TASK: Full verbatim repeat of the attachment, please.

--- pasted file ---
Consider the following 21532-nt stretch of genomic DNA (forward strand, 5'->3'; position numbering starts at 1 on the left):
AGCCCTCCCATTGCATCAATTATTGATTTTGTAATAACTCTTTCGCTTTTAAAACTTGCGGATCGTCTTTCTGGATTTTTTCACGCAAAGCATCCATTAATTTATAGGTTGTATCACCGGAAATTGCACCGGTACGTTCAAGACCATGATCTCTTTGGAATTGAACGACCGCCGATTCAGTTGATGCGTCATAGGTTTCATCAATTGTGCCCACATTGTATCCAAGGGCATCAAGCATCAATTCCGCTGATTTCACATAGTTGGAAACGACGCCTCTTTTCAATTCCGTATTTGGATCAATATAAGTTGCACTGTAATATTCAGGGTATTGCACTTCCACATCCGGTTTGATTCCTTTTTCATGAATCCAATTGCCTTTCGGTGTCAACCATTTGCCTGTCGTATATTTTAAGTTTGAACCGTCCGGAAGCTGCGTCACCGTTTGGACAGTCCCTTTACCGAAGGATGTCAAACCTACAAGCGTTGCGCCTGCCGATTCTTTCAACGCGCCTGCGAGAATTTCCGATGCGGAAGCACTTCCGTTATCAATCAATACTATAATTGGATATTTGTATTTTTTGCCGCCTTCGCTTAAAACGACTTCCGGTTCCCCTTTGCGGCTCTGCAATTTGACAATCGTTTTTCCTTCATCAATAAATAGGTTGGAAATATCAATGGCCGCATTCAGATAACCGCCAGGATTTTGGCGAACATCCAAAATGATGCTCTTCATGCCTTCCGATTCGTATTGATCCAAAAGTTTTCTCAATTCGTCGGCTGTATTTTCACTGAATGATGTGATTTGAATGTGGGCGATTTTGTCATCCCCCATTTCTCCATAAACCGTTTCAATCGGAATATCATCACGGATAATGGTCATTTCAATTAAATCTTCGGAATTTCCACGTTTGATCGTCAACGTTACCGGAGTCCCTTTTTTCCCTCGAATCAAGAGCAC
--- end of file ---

Consider the following 21532-nt stretch of genomic DNA (forward strand, 5'->3'; position numbering starts at 1 on the left):
AGCCCTCCCATTGCATCAATTATTGATTTTGTAATAACTCTTTCGCTTTTAAAACTTGCGGATCGTCTTTCTGGATTTTTTCACGCAAAGCATCCATTAATTTATAGGTTGTATCACCGGAAATTGCACCGGTACGTTCAAGACCATGATCTCTTTGGAATTGAACGACCGCCGATTCAGTTGATGCGTCATAGGTTTCATCAATTGTGCCCACATTGTATCCAAGGGCATCAAGCATCAATTCCGCTGATTTCACATAGTTGGAAACGACGCCTCTTTTCAATTCCGTATTTGGATCAATATAAGTTGCACTGTAATATTCAGGGTATTGCACTTCCACATCCGGTTTGATTCCTTTTTCATGAATCCAATTGCCTTTCGGTGTCAACCATTTGCCTGTCGTATATTTTAAGTTTGAACCGTCCGGAAGCTGCGTCACCGTTTGGACAGTCCCTTTACCGAAGGATGTCAAACCTACAAGCGTTGCGCCTGCCGATTCTTTCAACGCGCCTGCGAGAATTTCCGATGCGGAAGCACTTCCGTTATCAATCAATACTATAATTGGATATTTGTATTTTTTGCCGCCTTCGCTTAAAACGACTTCCGGTTCCCCTTTGCGGCTCTGCAATTTGACAATCGTTTTTCCTTCATCAATAAATAGGTTGGAAATATCAATGGCCGCATTCAGATAACCGCCAGGATTTTGGCGAACATCCAAAATGATGCTCTTCATGCCTTCCGATTCGTATTGATCCAAAAGTTTTCTCAATTCGTCGGCTGTATTTTCACTGAATGATGTGATTTGAATGTGGGCGATTTTGTCATCCCCCATTTCTCCATAAACCGTTTCAATCGGAATATCATCACGGATAATGGTCATTTCAATTAAATCTTCGGAATTTCCACGTTTGATCGTCAACGTTACCGGAGTCCCTTTTTTCCCTCGAATCAAGAGCAC